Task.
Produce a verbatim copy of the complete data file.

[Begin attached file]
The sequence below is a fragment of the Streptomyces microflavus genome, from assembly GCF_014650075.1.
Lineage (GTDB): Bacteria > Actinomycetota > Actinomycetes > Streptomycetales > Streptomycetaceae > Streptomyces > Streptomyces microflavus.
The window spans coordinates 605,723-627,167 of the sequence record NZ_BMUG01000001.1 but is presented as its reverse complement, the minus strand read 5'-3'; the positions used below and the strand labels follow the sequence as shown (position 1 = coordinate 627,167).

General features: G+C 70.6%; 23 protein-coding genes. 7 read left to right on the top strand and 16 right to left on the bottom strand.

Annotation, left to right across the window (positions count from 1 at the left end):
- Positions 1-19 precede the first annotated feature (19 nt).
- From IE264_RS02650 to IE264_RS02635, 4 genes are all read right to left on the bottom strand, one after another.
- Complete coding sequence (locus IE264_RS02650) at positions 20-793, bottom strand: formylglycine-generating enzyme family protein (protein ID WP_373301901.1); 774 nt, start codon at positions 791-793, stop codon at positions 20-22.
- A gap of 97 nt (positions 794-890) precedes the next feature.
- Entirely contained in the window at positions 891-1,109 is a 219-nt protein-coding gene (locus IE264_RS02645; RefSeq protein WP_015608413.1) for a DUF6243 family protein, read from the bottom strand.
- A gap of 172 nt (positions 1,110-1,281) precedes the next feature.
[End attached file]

The sequence below is a fragment of the Streptomyces microflavus genome, from assembly GCF_014650075.1.
Lineage (GTDB): Bacteria > Actinomycetota > Actinomycetes > Streptomycetales > Streptomycetaceae > Streptomyces > Streptomyces microflavus.
The window spans coordinates 605,723-627,167 of the sequence record NZ_BMUG01000001.1 but is presented as its reverse complement, the minus strand read 5'-3'; the positions used below and the strand labels follow the sequence as shown (position 1 = coordinate 627,167).

General features: G+C 70.6%; 23 protein-coding genes. 7 read left to right on the top strand and 16 right to left on the bottom strand.

Annotation, left to right across the window (positions count from 1 at the left end):
- Positions 1-19 precede the first annotated feature (19 nt).
- From IE264_RS02650 to IE264_RS02635, 4 genes are all read right to left on the bottom strand, one after another.
- Complete coding sequence (locus IE264_RS02650) at positions 20-793, bottom strand: formylglycine-generating enzyme family protein (protein ID WP_373301901.1); 774 nt, start codon at positions 791-793, stop codon at positions 20-22.
- A gap of 97 nt (positions 794-890) precedes the next feature.
- Entirely contained in the window at positions 891-1,109 is a 219-nt protein-coding gene (locus IE264_RS02645; RefSeq protein WP_015608413.1) for a DUF6243 family protein, read from the bottom strand.
- A gap of 172 nt (positions 1,110-1,281) precedes the next feature.